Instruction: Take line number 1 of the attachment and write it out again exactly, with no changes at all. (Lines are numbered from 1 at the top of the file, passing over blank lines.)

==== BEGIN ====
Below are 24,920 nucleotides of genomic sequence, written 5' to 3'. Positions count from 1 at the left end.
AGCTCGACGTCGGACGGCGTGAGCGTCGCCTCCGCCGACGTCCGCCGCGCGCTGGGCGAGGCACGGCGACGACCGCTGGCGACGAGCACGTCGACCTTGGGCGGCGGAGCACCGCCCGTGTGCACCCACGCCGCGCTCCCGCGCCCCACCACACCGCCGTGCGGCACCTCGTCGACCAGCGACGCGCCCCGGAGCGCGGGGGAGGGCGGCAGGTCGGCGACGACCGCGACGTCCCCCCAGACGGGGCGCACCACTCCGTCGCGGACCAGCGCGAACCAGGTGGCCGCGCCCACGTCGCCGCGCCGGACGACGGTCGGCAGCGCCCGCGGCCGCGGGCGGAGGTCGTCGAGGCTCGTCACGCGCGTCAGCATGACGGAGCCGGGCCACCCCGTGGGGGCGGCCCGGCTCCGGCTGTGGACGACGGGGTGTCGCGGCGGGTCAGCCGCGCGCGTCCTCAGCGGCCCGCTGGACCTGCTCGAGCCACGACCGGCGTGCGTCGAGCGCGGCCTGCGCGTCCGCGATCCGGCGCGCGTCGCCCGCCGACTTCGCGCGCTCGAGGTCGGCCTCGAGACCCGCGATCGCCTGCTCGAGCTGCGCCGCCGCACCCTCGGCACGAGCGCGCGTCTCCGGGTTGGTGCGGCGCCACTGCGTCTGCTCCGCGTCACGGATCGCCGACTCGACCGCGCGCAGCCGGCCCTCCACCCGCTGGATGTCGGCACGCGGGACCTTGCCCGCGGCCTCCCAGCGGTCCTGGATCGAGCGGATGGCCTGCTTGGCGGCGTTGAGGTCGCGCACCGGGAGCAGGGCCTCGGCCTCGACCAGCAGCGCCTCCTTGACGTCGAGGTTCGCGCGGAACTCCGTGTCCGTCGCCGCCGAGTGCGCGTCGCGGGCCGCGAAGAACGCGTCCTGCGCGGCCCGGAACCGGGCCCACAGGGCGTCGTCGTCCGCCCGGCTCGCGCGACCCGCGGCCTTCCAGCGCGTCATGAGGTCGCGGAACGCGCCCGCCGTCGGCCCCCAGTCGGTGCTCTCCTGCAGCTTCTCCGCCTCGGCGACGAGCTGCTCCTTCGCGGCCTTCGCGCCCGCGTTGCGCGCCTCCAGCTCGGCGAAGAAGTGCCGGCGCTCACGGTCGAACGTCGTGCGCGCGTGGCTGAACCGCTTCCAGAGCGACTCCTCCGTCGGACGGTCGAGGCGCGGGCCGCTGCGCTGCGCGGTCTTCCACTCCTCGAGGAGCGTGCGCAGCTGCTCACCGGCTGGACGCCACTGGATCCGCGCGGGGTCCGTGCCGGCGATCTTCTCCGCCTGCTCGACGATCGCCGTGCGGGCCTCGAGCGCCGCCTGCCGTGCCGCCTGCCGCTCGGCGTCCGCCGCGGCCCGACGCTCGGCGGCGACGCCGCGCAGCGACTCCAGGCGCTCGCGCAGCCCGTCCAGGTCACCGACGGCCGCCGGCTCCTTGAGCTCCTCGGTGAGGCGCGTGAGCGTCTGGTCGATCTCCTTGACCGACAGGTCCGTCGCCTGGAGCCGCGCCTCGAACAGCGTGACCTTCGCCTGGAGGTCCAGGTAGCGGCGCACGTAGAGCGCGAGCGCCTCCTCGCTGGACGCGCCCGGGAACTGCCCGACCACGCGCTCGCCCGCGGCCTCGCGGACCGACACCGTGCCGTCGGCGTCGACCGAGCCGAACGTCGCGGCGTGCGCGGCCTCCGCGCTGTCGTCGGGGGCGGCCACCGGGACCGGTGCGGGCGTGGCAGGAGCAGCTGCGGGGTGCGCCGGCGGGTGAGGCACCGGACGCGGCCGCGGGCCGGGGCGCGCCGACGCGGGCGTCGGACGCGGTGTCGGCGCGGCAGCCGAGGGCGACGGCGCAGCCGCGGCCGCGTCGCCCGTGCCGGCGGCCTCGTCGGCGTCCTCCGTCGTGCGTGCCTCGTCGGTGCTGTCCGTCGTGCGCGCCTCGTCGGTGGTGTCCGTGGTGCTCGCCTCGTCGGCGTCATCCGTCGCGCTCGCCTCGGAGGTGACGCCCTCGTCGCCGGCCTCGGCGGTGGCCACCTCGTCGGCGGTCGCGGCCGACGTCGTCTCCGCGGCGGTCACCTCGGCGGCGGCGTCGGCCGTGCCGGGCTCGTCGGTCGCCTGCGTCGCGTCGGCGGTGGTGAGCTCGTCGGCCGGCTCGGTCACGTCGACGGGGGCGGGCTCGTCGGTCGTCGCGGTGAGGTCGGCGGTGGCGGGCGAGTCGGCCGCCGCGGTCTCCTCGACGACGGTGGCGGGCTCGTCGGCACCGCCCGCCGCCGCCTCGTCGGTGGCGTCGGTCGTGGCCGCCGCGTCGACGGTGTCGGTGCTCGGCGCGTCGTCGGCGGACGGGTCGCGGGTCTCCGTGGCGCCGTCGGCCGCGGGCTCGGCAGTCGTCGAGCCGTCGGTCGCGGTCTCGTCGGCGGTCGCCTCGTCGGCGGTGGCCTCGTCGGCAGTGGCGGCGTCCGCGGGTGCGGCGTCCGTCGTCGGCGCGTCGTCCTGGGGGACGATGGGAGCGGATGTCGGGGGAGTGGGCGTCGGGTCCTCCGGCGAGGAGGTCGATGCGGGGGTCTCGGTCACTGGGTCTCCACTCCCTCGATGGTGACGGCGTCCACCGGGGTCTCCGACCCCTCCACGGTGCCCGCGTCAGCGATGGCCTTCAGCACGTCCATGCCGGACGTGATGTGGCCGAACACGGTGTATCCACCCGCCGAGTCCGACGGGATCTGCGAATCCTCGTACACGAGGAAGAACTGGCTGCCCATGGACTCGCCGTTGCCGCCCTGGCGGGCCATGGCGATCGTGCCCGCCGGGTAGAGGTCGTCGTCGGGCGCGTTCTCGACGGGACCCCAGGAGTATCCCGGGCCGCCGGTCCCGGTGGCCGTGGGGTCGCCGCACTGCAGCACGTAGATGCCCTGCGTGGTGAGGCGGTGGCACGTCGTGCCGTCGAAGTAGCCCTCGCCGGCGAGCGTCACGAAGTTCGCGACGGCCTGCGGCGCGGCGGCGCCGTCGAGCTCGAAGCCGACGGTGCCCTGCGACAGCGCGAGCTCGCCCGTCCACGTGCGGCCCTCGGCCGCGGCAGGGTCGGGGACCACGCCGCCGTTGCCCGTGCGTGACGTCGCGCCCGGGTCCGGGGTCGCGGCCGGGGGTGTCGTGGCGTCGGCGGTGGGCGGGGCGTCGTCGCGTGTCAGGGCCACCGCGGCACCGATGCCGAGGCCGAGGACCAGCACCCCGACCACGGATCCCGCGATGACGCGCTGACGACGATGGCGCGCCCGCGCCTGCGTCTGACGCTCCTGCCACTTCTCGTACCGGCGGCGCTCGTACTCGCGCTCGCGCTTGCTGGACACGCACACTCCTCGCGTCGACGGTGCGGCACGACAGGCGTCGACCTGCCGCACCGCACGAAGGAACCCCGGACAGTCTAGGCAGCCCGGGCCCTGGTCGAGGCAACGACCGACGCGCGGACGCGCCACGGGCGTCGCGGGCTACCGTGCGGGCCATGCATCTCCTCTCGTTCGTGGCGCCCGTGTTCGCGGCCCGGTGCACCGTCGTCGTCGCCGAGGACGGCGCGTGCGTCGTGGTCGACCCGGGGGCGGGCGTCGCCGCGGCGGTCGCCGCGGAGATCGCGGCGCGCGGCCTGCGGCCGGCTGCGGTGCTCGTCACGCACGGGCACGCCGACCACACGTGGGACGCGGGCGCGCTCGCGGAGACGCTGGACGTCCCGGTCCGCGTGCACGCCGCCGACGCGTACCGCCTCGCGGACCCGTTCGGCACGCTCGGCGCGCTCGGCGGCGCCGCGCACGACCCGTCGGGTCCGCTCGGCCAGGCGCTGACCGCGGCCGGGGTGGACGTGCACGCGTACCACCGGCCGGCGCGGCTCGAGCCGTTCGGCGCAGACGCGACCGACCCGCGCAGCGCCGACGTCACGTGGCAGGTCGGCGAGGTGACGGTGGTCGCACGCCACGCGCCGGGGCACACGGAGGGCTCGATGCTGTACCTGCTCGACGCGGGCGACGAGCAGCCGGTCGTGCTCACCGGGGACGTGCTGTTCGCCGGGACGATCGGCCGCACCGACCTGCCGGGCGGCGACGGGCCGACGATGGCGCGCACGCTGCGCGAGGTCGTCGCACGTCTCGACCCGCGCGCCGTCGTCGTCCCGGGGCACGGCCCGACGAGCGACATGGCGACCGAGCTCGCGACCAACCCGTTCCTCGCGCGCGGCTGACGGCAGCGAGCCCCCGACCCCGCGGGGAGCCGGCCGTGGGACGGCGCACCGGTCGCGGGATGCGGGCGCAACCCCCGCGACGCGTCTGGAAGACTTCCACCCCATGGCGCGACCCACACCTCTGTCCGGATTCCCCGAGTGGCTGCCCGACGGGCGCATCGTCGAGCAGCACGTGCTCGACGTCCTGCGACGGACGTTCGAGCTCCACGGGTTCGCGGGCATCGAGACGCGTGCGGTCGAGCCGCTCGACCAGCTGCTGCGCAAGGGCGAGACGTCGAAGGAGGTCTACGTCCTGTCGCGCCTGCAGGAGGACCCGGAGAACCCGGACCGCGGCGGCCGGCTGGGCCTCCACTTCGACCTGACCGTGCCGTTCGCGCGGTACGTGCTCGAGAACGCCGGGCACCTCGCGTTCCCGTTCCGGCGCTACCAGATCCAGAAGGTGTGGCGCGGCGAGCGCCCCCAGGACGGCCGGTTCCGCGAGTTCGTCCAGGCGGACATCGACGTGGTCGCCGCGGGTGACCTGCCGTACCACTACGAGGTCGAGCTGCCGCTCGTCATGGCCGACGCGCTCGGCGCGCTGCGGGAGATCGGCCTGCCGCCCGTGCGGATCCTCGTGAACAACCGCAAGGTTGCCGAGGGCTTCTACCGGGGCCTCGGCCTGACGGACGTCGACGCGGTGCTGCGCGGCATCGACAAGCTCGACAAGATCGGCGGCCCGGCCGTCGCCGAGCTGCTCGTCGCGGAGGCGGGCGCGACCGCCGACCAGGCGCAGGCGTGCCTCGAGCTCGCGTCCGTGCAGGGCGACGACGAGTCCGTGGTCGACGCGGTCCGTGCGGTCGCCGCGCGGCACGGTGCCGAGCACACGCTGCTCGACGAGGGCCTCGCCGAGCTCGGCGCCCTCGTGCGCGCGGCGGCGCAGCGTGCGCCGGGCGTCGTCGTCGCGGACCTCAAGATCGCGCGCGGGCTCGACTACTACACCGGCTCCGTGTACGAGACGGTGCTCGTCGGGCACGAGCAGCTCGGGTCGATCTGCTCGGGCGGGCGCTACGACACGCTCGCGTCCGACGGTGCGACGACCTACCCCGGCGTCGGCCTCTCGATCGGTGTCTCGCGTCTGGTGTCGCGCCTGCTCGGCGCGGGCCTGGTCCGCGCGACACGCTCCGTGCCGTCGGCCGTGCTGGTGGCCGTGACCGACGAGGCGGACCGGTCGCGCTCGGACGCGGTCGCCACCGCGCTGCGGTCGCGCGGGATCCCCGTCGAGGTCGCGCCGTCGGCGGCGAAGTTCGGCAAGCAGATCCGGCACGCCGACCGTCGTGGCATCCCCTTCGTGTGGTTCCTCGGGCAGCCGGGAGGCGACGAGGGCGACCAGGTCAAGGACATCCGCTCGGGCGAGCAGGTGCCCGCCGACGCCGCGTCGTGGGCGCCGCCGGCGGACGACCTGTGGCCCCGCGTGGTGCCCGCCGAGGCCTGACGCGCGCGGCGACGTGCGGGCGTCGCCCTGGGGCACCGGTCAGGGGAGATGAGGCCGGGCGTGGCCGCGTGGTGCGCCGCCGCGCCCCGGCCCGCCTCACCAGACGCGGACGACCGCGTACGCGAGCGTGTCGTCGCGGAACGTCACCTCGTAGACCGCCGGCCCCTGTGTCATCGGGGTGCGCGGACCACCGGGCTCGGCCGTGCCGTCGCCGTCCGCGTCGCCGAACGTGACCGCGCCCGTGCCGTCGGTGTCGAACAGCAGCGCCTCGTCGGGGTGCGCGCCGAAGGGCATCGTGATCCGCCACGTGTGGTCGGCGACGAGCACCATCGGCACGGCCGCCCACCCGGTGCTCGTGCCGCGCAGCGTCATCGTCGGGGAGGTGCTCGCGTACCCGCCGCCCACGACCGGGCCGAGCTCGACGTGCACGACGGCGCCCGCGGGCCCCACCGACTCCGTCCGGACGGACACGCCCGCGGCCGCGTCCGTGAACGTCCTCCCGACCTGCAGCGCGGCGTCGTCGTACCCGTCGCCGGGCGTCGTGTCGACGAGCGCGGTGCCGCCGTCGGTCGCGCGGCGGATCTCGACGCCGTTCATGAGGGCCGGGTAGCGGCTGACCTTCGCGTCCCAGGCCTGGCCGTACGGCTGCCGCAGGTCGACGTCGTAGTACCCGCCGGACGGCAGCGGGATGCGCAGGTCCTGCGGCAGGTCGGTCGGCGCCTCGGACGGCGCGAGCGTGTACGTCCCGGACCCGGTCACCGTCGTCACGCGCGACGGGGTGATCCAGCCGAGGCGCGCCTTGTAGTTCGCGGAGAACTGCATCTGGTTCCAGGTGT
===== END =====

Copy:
Below are 24,920 nucleotides of genomic sequence, written 5' to 3'. Positions count from 1 at the left end.